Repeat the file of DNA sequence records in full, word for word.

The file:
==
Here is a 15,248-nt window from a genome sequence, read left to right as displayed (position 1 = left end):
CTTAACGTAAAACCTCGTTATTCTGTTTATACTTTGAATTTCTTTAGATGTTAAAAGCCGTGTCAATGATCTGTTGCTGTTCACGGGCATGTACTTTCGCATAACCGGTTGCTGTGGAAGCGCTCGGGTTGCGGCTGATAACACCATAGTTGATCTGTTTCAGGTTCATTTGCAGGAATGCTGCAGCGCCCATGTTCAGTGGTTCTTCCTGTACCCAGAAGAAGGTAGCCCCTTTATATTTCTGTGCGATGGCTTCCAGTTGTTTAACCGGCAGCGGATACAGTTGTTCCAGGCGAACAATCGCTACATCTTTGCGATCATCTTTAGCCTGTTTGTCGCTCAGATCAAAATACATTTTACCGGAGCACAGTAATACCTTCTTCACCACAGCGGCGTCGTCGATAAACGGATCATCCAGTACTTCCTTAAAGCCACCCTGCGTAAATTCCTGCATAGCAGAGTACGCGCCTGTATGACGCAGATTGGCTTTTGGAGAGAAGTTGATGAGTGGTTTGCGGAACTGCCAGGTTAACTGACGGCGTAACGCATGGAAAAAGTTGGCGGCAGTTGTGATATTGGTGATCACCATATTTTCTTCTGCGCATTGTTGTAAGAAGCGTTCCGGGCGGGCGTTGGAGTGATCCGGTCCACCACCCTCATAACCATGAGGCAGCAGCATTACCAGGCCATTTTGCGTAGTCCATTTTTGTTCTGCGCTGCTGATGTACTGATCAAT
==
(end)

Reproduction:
Here is a 15,248-nt window from a genome sequence, read left to right as displayed (position 1 = left end):
CTTAACGTAAAACCTCGTTATTCTGTTTATACTTTGAATTTCTTTAGATGTTAAAAGCCGTGTCAATGATCTGTTGCTGTTCACGGGCATGTACTTTCGCATAACCGGTTGCTGTGGAAGCGCTCGGGTTGCGGCTGATAACACCATAGTTGATCTGTTTCAGGTTCATTTGCAGGAATGCTGCAGCGCCCATGTTCAGTGGTTCTTCCTGTACCCAGAAGAAGGTAGCCCCTTTATATTTCTGTGCGATGGCTTCCAGTTGTTTAACCGGCAGCGGATACAGTTGTTCCAGGCGAACAATCGCTACATCTTTGCGATCATCTTTAGCCTGTTTGTCGCTCAGATCAAAATACATTTTACCGGAGCACAGTAATACCTTCTTCACCACAGCGGCGTCGTCGATAAACGGATCATCCAGTACTTCCTTAAAGCCACCCTGCGTAAATTCCTGCATAGCAGAGTACGCGCCTGTATGACGCAGATTGGCTTTTGGAGAGAAGTTGATGAGTGGTTTGCGGAACTGCCAGGTTAACTGACGGCGTAACGCATGGAAAAAGTTGGCGGCAGTTGTGATATTGGTGATCACCATATTTTCTTCTGCGCATTGTTGTAAGAAGCGTTCCGGGCGGGCGTTGGAGTGATCCGGTCCACCACCCTCATAACCATGAGGCAGCAGCATTACCAGGCCATTTTGCGTAGTCCATTTTTGTTCTGCGCTGCTGATGTACTGATCAAT